The old saying “curiosity killed the cat” is unfortunately often true. All too frequently, cats get into poisonous substances. Cats may find medications or eat an animal that has been poisoned, such as a rodent or bird. Strychnine is the toxin used in many rodent poisons, and it affects the neurological system. People often don’t think about the fact that when you put out gopher or mouse bait, you can end up unintentionally poisoning the local feline populace as well.
If you see your cat eating a poisoned animal or the bait itself, get the cat to veterinarian as soon as possible. However, you may not always see your cat in the act of eating something she shouldn’t. Pesticides used on lawns, flea treatments, cigarettes, various mushrooms, antifreeze, and many other common household products are toxic to cats.
Many over-the-counter medicines such as acetaminophen (which is used in Tylenol and various cold products) are also potentially lethal to cats. Sadly, many accidental poisonings happen when an owner attempts to medicate a cat without consulting a vet. Doing so is often fatal because cats are far more sensitive to acetaminophen than dogs. Just one tablet can actually kill a cat.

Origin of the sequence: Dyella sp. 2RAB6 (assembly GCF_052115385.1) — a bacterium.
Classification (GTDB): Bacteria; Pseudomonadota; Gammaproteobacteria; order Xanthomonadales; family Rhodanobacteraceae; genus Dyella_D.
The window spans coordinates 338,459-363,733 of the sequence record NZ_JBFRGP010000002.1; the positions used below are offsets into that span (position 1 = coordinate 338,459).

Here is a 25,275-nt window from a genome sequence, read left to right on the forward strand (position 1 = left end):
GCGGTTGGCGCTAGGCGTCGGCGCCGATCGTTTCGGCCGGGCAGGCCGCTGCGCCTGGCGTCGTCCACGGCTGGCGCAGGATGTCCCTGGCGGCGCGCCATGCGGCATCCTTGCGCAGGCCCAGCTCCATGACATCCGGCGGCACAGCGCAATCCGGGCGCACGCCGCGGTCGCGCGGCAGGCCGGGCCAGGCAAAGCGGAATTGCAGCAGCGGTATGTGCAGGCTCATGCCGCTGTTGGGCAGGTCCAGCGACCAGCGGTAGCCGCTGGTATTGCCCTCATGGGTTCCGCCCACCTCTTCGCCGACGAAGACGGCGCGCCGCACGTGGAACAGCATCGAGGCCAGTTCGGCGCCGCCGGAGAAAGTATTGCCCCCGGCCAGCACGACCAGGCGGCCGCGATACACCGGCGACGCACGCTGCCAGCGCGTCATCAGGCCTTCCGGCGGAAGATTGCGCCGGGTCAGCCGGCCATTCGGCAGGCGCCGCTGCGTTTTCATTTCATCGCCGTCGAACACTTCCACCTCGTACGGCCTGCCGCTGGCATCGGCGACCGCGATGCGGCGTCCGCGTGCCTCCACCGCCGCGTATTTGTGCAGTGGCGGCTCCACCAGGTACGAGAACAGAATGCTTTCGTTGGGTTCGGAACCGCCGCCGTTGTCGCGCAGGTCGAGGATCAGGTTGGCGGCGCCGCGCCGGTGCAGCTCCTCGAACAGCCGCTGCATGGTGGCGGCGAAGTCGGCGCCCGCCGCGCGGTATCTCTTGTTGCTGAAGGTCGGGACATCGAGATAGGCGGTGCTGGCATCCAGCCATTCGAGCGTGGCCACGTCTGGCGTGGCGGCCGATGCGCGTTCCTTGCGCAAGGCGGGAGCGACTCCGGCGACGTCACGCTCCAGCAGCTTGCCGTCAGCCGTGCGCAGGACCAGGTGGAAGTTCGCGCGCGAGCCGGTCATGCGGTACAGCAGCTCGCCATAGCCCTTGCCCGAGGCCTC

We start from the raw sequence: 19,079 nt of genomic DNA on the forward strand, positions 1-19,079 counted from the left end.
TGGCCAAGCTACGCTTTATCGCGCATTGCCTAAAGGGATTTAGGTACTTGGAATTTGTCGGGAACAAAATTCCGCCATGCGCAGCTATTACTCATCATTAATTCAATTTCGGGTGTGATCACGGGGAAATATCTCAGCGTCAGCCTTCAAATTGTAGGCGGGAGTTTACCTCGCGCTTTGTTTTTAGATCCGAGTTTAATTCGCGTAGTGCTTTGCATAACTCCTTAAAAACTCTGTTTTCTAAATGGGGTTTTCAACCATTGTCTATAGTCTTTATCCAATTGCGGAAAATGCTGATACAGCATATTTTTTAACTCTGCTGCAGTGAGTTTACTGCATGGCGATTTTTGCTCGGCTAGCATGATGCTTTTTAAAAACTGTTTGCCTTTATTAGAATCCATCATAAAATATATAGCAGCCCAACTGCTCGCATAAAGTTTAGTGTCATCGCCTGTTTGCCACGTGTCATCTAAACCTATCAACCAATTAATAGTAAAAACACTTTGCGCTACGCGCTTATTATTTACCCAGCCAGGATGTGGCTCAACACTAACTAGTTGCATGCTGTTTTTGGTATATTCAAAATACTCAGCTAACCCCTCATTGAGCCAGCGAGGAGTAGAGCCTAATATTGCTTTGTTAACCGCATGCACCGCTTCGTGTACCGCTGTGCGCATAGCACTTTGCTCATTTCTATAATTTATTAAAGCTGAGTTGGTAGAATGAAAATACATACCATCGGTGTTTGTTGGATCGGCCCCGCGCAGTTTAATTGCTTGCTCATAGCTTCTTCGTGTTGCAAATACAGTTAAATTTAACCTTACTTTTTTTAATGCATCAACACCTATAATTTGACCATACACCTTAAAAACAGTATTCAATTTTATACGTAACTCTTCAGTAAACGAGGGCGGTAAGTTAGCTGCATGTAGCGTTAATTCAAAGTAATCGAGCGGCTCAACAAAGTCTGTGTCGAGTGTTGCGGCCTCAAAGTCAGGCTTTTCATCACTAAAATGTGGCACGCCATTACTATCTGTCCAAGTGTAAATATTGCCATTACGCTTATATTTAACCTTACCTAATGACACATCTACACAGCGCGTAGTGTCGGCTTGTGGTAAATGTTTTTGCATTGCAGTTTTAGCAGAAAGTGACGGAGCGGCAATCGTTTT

Unfortunately, poisoning can be difficult to diagnose, especially if you don’t see what the cat ingested. However, if you notice your cat seeming especially sluggish or depressed, keep a particularly close eye on her. The effects of some poisons don’t appear for days or even weeks. If your cat has any type of seizure, starts vomiting, loses her appetite, or has difficulty walking or breathing, call your veterinarian immediately.
At the vet’s office, your cat will be examined and probably receive a number of tests in an effort to diagnose the problem. Antidotes exist for a few poisons, so if you have a suspicion as to what the poison may be, tell the vet. Of course, the best antidote to poisoning is not to let it happen in the first place. So “pet proof” all areas that have potentially dangerous substances and be sure to read product labels carefully before exposing your cat to any products, such as flea treatments.